The future of banking is in blockchain and AI – RBI Governor Jain
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(Kitco News) – As the digital rupee pilot continues to develop in India, the Reserve Bank of India (RBI) is now advising banks across the country to prepare to adopt innovative technologies such as AI and blockchain.
Mahesh Kumar Jain, the Deputy Governor of the RBI, made the recommendation during a speech titled “Governance in Banks – Driving Sustainable Growth and Stability”, which he presented at a conference organized by the RBI on Wednesday.
The RBI governor noted that while India’s banking system remains strong, stable and resilient through the collective efforts of the government, the RBI and the banks, “addressing downside risks is critical to India’s journey towards becoming a developed economy.”
“Banks are needed to mobilize savings, promote financial inclusion and facilitate job creation by supporting MSMEs, among others,” Jain said. “We want to highlight the importance of strong governance and management which is essential to the long-term health of the sector.”
To help continue progress, the RBI has increased its focus on data analytics as a way to assess both idiosyncratic and systemic risks for banks.
“By leveraging large amounts of data and advanced analytical techniques, it is possible to gain deeper insight into the risk profiles of banks and identify potential vulnerabilities,” said Jain. “The intention is to inform you about these initiatives so that banks can leverage their own data analytics capabilities to make data-driven risk management decisions, improve risk assessment accuracy and improve their ability to predict risk.”
Jain noted that banks now face a more challenging landscape that includes technological disruption, cyber security threats, evolving customer expectations, global headwinds and the need to attract and retain talent.
“The ongoing Fintech revolution in banking is bringing a disruptive paradigm shift in banking,” he said. “In fact, the pace of technological change is so high that banks will have to transform themselves as technology companies, continuously innovating and investing in technological upgrades. The risk of cyber-attacks, data breaches and operational failures has also increased.”
He went on to highlight the recent banking struggles around the world, saying some banks have adopted “inherently risky strategies with confidence that their bank has restrictive controls.”
“It is important for banks to carefully assess their own unique circumstances and capabilities, conduct thorough analysis and tailor their strategies accordingly,” he said. “While it can be valuable to learn from the experiences of other banks, adopting their strategies without taking into account the specific context and requirements of the organization can lead to unfavorable results. Therefore, boards should be aware of their business model and its potential drawbacks, both in the short term and in the future.”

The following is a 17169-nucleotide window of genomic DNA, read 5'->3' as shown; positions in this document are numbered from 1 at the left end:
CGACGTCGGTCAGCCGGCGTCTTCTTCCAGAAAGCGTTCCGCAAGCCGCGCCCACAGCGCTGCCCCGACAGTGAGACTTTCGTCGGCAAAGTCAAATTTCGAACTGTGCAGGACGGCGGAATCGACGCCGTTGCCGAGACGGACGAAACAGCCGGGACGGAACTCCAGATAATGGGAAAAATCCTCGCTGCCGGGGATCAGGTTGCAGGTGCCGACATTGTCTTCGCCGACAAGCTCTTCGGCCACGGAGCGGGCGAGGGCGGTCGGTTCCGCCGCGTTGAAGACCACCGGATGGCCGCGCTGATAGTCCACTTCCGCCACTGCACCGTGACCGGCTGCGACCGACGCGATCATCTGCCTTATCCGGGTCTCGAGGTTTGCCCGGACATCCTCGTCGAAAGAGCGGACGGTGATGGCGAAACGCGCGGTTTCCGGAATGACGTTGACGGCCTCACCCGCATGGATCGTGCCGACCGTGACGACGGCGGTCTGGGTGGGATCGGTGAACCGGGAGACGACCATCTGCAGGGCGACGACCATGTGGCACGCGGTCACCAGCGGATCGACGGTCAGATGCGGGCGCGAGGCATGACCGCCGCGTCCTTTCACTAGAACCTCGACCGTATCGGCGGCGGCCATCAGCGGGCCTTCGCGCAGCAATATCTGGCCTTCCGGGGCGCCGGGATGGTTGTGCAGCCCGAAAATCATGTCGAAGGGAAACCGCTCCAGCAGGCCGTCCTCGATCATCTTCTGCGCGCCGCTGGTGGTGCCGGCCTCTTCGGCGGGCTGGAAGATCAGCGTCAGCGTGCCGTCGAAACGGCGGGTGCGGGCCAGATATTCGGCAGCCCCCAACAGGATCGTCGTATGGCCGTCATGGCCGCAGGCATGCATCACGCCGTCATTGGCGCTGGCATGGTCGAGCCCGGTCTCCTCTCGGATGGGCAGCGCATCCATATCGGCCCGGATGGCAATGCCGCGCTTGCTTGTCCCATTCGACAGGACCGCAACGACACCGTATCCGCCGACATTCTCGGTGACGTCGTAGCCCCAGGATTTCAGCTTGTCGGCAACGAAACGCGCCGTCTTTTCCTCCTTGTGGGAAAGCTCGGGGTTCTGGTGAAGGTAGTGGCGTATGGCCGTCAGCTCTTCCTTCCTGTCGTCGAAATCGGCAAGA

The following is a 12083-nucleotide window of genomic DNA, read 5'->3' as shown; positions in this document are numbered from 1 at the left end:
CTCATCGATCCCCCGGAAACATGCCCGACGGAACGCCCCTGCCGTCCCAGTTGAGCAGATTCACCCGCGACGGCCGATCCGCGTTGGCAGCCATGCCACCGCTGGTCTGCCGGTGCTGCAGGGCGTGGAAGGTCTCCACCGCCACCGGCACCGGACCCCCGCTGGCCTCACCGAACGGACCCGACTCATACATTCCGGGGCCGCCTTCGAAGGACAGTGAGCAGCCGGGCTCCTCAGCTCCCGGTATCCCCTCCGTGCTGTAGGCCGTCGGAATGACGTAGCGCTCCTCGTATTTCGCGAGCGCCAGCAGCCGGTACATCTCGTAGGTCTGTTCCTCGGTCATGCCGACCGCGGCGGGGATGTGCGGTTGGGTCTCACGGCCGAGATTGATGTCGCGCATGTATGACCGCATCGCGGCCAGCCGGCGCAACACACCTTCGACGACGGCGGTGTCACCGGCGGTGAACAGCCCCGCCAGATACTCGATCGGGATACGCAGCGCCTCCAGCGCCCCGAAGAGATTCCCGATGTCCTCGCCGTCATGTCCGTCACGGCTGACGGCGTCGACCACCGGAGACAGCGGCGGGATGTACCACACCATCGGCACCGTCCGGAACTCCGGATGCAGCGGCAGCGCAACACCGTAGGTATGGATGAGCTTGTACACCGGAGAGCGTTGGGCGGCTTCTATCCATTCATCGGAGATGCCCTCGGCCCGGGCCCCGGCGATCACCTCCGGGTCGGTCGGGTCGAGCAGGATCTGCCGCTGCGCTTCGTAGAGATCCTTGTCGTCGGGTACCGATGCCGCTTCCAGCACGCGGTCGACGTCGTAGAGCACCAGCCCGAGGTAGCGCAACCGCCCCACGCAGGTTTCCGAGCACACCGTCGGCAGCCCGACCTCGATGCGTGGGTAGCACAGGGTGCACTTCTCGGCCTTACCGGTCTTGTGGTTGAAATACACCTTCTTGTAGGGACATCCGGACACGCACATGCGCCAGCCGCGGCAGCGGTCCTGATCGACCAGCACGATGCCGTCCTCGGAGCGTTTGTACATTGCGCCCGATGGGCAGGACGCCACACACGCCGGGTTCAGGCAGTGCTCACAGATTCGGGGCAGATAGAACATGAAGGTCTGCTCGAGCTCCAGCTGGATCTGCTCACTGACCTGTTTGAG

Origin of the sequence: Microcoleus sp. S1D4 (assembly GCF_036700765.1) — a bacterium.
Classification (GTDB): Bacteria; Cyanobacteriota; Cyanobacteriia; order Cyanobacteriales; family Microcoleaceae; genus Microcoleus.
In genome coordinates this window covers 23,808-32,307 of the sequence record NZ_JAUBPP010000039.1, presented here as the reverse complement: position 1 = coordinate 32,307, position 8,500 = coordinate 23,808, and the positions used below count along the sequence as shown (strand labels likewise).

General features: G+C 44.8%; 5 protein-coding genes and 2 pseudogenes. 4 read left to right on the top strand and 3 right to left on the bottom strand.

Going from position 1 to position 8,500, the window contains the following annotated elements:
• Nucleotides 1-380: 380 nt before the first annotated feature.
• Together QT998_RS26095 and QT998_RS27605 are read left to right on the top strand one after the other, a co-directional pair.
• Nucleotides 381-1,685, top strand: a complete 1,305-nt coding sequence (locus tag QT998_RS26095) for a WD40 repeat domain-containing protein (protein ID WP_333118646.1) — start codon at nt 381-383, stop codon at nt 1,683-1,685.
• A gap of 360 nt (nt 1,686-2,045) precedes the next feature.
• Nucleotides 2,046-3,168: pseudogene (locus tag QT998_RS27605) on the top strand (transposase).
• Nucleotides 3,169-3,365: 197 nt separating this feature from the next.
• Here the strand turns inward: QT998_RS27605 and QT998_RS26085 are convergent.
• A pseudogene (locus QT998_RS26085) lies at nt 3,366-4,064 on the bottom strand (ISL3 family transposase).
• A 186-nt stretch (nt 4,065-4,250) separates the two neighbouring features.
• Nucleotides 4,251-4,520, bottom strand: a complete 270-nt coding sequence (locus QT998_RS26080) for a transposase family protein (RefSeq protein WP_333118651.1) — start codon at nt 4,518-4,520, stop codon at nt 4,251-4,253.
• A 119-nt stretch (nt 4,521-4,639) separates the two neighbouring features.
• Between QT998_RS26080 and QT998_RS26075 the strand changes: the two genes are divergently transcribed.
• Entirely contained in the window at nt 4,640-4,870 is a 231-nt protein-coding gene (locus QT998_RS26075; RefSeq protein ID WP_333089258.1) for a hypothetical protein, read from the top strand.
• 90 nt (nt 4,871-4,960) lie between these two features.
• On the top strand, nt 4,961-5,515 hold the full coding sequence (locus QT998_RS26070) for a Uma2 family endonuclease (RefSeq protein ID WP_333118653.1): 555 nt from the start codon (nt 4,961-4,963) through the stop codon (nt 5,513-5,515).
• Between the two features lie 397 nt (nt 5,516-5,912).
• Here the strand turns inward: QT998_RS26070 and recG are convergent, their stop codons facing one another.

To help address the evolving risks posed by the banking system, Jain recommended “building organizational resilience to adapt to the changing landscape and be prepared for future risks.”
This includes establishing good governance, prioritizing depositors’ interests and maintaining their trust, assembling a competent and independent board, engaging in risk monitoring, establishing a risk management framework, remaining in full compliance with laws, and keeping sustainability in mind, he said.
The RBI is currently leveraging advanced analytics, artificial intelligence and machine learning to gain better insight into the operations of monitored entities.
Jain said the future of banking “is expected to be shaped by advances in technology leading to greater business and process automation, changing customer expectations and evolving regulatory landscape.”
“To prepare for the future, Indian banks will need to focus on digital transformation, improve customer experience, adopt innovative technologies such as AI and blockchain, invest in cyber security measures, look for opportunities to achieve synergistic benefits through collaboration with other players as well as upskilling of workforce to meet the demands of the digital era.”
Prioritizing risk management, regulatory compliance and sustainability was also cited by Jain as a way to “ensure long-term resilience and competitiveness in the evolving banking landscape.”
Finally, Jain reiterated that it is the board’s responsibility in the banks to ensure sustainable growth and stability in the banking sector. “As stewards of the interests of various stakeholders, including depositors, shareholders, regulators and society at large, boards must adopt a proactive and strategic approach,” Jain said. “The board must be vigilant, adaptable and continuously assess the bank’s performance, risks and opportunities, and make timely and informed decisions.”
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